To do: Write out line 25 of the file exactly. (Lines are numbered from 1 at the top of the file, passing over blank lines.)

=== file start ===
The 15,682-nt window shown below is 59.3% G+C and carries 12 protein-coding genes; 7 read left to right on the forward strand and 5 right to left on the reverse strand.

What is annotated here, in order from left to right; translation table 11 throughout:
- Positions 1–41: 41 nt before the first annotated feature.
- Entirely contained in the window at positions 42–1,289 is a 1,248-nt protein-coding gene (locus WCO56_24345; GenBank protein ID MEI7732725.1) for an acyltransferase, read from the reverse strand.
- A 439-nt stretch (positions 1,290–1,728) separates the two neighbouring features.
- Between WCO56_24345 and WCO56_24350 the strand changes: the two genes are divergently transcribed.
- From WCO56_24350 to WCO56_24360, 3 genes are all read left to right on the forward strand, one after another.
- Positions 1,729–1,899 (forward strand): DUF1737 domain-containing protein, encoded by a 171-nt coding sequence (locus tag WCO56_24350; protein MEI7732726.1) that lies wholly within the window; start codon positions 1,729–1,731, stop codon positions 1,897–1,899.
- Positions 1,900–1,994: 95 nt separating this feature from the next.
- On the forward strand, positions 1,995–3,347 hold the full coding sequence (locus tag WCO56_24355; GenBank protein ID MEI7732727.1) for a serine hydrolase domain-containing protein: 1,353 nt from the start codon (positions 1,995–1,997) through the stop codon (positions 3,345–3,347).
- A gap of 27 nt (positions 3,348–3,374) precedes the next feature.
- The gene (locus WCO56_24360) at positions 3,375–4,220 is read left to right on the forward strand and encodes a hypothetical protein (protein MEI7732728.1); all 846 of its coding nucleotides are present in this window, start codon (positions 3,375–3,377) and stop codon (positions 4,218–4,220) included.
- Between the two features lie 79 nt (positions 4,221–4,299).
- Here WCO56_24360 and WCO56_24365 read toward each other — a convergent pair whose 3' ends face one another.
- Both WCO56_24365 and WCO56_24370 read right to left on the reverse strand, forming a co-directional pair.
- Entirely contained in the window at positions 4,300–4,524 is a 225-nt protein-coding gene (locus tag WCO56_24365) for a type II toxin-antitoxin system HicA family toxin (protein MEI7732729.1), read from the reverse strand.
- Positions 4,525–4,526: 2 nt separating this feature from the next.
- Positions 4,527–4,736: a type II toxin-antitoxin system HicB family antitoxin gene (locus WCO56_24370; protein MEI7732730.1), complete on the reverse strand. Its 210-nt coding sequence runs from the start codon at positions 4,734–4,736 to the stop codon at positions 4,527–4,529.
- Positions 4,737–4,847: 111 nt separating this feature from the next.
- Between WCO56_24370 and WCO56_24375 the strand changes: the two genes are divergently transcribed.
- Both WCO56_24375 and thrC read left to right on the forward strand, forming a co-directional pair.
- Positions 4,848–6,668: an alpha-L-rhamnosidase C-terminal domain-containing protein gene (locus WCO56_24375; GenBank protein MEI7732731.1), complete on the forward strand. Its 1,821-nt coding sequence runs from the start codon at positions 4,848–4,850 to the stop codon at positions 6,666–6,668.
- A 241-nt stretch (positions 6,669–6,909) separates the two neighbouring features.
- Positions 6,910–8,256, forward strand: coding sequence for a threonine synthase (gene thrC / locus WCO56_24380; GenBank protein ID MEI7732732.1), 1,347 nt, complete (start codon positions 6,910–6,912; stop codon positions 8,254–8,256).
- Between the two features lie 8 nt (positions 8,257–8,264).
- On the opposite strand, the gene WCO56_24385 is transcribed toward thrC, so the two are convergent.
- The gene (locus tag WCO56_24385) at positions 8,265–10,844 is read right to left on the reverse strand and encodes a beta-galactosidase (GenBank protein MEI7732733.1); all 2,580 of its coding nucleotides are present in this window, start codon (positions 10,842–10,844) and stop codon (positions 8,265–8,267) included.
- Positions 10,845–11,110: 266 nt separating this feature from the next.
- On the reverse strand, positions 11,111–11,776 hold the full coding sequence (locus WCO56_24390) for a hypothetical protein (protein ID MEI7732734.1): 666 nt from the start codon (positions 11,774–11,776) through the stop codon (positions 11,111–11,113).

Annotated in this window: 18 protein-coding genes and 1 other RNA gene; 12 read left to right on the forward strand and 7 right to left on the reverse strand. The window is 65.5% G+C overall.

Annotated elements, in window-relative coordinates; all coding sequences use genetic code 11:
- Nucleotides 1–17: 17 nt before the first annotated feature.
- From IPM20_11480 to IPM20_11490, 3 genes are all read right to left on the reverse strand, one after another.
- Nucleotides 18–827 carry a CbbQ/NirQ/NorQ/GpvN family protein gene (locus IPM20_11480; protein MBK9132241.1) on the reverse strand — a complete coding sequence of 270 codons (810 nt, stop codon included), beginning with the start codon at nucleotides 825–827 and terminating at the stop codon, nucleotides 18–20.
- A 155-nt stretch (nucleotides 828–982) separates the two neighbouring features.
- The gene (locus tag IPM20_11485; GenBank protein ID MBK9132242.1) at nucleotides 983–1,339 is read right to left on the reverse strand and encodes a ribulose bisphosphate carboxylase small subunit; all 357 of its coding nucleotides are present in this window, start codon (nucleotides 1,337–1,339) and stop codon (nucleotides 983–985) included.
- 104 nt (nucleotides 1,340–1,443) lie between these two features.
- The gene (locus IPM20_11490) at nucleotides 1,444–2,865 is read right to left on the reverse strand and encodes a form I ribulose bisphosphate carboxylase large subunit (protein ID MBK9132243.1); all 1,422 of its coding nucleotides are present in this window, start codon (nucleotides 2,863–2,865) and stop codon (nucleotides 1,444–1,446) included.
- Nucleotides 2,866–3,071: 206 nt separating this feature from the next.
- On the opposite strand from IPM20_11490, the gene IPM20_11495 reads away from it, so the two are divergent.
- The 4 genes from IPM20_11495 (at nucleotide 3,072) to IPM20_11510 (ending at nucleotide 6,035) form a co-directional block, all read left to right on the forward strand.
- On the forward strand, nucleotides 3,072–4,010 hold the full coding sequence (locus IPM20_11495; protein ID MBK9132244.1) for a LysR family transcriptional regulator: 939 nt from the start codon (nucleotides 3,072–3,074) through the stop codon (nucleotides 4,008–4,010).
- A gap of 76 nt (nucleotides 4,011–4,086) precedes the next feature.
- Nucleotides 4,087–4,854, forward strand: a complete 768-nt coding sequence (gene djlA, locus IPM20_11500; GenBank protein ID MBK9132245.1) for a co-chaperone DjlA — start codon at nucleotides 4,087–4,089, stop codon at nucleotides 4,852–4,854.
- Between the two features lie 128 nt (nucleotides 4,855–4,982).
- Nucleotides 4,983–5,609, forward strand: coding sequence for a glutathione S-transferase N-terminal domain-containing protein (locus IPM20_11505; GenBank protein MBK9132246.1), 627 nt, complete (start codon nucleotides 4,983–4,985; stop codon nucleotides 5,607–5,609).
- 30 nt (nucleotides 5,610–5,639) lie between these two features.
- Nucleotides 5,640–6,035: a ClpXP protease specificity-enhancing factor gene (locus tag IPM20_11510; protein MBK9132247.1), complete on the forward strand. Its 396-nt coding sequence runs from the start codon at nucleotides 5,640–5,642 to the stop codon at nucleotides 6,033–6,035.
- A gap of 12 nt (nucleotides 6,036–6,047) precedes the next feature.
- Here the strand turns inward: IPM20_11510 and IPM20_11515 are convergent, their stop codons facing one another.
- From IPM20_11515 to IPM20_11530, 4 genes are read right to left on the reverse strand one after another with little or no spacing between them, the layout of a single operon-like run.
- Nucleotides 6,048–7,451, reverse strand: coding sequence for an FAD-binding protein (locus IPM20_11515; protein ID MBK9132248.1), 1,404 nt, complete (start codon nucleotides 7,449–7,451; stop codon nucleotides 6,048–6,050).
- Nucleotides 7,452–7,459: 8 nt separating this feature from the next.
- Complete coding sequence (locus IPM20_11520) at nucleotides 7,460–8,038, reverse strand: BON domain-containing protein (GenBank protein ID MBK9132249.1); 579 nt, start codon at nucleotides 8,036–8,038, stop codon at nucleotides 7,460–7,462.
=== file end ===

- Between the two features lie 8 nt (positions 8,257–8,264).